The History of the Order of the Fleur-de-Lys
The present Order is actually an amalgamation of three Orders (The Order of the Lys, the Order of the Crescent and the Order of St. James of Altopascio).
Ordre du Lys (Order of the Lily)
The avowed purpose of the Order was the re-establishment of the Judaic-Christian Kingdom of Jerusalem and, until the 1995 change to the constitution, this was still stated as the prime purpose of the Order. The Sovereign of the Order was in theory the Reigning King of Jerusalem of the Anjou dynasty. With the establishment of the State of Israel however, we have amended this and merely put this in a preamble to the new constitution as the reason for the Order’s founding.
To understand how the Order was founded and its relationship with the Orders of St. James of Altopascio and the Crescent it is necessary to understand the historical conditions at the time of and prior to the Order’s founding.
In 1307 the Order of the Temple was officially closed by the Avignon Pope, Clement V under the Orders of Philippe IV of France and Philippe arrested all members in France and sequestrated their goods. Scotland however was under excommunication from this same Pope, and was more than happy to give refuge to Templars. Many Templars would have had families or relatives in Scotland and it is likely that in return for safe haven that the Templars would have aided the Scots King in his fight against the English and it is possible that they took part in the Battle of Bannockburn in 1314.
Certainly on 24th. October 1358, Alexander Montgomery, 2nd. son of Alexander de Montgomery of Egglesham received a safe conduct from the English to ‘Go abroad’ with a party of 60 mounted Templar Knights and Men-at-Arms. (1) It seems that they went to join their brethren of the Order of the Sword in Lithuania. The Order of the Sword was originally a daughter Order of the Templars. It is not unreasonable to claim however that when Rene founded his Crusading Orders of the Lys and the Crescent that he considered them a continuation of the Templars.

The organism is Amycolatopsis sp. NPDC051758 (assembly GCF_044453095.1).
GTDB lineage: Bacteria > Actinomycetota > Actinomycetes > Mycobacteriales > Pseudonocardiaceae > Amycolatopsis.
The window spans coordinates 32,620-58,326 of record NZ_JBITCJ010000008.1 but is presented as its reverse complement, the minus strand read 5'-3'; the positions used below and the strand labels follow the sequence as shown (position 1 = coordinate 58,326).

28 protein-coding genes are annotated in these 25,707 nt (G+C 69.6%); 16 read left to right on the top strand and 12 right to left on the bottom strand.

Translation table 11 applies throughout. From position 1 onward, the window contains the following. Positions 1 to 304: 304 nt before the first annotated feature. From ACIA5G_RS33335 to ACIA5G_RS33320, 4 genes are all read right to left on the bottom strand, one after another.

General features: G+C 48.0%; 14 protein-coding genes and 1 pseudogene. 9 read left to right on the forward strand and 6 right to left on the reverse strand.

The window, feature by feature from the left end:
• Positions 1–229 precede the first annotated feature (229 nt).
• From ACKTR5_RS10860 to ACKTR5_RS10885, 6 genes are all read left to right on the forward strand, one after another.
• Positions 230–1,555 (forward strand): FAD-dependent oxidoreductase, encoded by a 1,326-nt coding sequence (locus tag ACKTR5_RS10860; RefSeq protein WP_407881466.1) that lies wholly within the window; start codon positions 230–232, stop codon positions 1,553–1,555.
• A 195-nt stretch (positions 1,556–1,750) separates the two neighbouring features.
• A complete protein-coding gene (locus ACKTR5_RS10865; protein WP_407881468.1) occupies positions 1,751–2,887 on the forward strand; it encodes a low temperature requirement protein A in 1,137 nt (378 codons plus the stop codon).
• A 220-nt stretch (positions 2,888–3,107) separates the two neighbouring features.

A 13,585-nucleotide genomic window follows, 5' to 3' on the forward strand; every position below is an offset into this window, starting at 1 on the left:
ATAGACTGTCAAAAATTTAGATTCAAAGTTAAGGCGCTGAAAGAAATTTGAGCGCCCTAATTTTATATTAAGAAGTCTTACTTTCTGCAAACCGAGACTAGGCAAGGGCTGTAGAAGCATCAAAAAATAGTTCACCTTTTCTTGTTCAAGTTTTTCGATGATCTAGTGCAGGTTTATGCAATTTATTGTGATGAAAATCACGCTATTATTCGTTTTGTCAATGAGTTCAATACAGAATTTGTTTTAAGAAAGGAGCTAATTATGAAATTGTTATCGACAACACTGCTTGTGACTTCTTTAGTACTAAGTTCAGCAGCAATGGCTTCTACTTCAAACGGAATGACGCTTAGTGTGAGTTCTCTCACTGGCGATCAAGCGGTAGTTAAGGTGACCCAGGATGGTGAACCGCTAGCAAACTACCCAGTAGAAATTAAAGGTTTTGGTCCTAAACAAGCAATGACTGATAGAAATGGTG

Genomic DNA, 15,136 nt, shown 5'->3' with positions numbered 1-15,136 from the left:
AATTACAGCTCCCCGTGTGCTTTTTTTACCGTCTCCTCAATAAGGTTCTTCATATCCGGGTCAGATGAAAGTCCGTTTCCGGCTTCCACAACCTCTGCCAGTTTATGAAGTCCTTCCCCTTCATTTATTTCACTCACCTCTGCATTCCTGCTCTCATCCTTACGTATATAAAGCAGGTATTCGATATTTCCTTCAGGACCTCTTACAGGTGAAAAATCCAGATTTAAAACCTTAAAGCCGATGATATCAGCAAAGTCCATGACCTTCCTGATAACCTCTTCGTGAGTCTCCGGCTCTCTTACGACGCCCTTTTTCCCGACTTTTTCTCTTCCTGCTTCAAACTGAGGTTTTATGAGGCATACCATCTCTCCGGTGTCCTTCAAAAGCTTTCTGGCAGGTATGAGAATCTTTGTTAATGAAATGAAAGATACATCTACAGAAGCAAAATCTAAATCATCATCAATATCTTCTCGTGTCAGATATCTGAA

The Order was given its first Document on 30th. August 1439 by Rene d’Anjou, who was at that time King of Jerusalem, Naples and Hungary, Duc d’Anjou, de Bar et Lorraine (2). Rene had married the heiress to the Duchy of Lorraine, but when he attempted to claim it on behalf of his wife, his claim was contested by Anthony de Vaudemont, who defeated Rene at the battle of Bulgneville on 2nd. July 1431. Rene was then handed over to the Duke of Burgundy for a large ransom. He was released on parole and eventually had to cede land for his ransom. Whilst a prisoner, he inherited Anjou from his elder brother and Naples and Sicily from his sister-in-law, Queen Joan. After his release from prison he ruled as King of Naples until 1442 and it was during this period that he constituted the Order, from what was originally a Company of Scottish Gentlemen at Arms in the Army of the King of France.
In the 1420s, The Earls of Buchan, Douglas, Murray and Mar had led some 6,000 Scottish Knights and Men-at-Arms to France to help the King of France against the English. They were under the command of the Scottish Constable Sir John Stewart of Darnley, though some authorities dispute this and state that he was a different Sir John Stewart, and the later Constable of the King of France’s Scottish Division, Sir John de Montgomery, Laird of Giffen and Seigneur d’Azay-le-Rideau. They participated at the siege of Orleans alongside Rene d’Anjou and Joan of Arc (3). (See also Revue Cantonale de Livarot, 3e trimestre 1987, also History of the Art of War in the Middle Ages by Sir Charles Oman, volume 2, 1278 – 1485). In 1424 at the bloody battle of Verneuil large numbers of the Scots contingent were killed including Sir John Stewart, the Earls of Buchan, Douglas, Murray & Mar and Sir William Seton. Sir John de Montgomery, the only remaining commander drew off the remaining Scots in good order in a fighting rearguard action.
In 1425 Charles VII of France created an elite bodyguard of Scots consisting of two sub-divisions: a) ‘Garde du Roi’ – b) ‘Garde de Corps du Roi'(4). However there were still a great number of Scots gentlemen who could not be accommodated in the Scots guards, as these two divisions were collectively known, and this group formed themselves into what amounted to an independent mercenary company called ‘Compagnie des gentilhommes Ecossais’ and wore a Fleur de Lys on their left breast to show that they owed allegiance to the King of France.
Although the overall contingent was known by this name it was formed from five individual companies. The first company under the direct command of John de Montgomery consisted of 72 men-at-arms and 27 archers. The second company under Rankin Kennedy consisted of 47 men-at-arms and 3 guisarmers. The third company under David Haliday consisited of 21 men-at-arms, 59 archers and 7 guisarmers.